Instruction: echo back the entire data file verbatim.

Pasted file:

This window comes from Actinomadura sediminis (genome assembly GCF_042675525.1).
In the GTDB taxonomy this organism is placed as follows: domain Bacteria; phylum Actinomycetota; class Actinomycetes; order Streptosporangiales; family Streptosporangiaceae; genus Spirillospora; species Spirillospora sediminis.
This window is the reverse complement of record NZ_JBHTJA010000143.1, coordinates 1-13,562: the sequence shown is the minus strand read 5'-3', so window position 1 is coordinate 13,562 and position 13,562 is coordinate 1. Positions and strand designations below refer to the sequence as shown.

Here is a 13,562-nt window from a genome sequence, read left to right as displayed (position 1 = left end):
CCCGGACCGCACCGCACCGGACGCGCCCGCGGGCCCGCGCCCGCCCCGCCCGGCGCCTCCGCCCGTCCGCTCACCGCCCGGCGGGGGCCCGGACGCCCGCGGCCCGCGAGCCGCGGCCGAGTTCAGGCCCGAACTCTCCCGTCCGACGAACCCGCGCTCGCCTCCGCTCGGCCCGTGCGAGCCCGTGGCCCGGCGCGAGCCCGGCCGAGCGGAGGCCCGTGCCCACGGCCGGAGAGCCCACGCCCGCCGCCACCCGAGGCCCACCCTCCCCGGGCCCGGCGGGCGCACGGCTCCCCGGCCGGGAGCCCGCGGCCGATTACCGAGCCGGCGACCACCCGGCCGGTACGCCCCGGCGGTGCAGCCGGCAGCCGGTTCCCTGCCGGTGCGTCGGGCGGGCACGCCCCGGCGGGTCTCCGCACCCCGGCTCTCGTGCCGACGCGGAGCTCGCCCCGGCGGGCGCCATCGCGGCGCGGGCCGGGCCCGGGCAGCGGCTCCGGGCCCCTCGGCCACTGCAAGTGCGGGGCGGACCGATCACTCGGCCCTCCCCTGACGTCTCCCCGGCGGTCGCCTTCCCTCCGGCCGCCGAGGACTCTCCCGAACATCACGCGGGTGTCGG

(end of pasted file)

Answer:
This window comes from Actinomadura sediminis (genome assembly GCF_042675525.1).
In the GTDB taxonomy this organism is placed as follows: domain Bacteria; phylum Actinomycetota; class Actinomycetes; order Streptosporangiales; family Streptosporangiaceae; genus Spirillospora; species Spirillospora sediminis.
This window is the reverse complement of record NZ_JBHTJA010000143.1, coordinates 1-13,562: the sequence shown is the minus strand read 5'-3', so window position 1 is coordinate 13,562 and position 13,562 is coordinate 1. Positions and strand designations below refer to the sequence as shown.

Here is a 13,562-nt window from a genome sequence, read left to right as displayed (position 1 = left end):
CCCGGACCGCACCGCACCGGACGCGCCCGCGGGCCCGCGCCCGCCCCGCCCGGCGCCTCCGCCCGTCCGCTCACCGCCCGGCGGGGGCCCGGACGCCCGCGGCCCGCGAGCCGCGGCCGAGTTCAGGCCCGAACTCTCCCGTCCGACGAACCCGCGCTCGCCTCCGCTCGGCCCGTGCGAGCCCGTGGCCCGGCGCGAGCCCGGCCGAGCGGAGGCCCGTGCCCACGGCCGGAGAGCCCACGCCCGCCGCCACCCGAGGCCCACCCTCCCCGGGCCCGGCGGGCGCACGGCTCCCCGGCCGGGAGCCCGCGGCCGATTACCGAGCCGGCGACCACCCGGCCGGTACGCCCCGGCGGTGCAGCCGGCAGCCGGTTCCCTGCCGGTGCGTCGGGCGGGCACGCCCCGGCGGGTCTCCGCACCCCGGCTCTCGTGCCGACGCGGAGCTCGCCCCGGCGGGCGCCATCGCGGCGCGGGCCGGGCCCGGGCAGCGGCTCCGGGCCCCTCGGCCACTGCAAGTGCGGGGCGGACCGATCACTCGGCCCTCCCCTGACGTCTCCCCGGCGGTCGCCTTCCCTCCGGCCGCCGAGGACTCTCCCGAACATCACGCGGGTGTCGG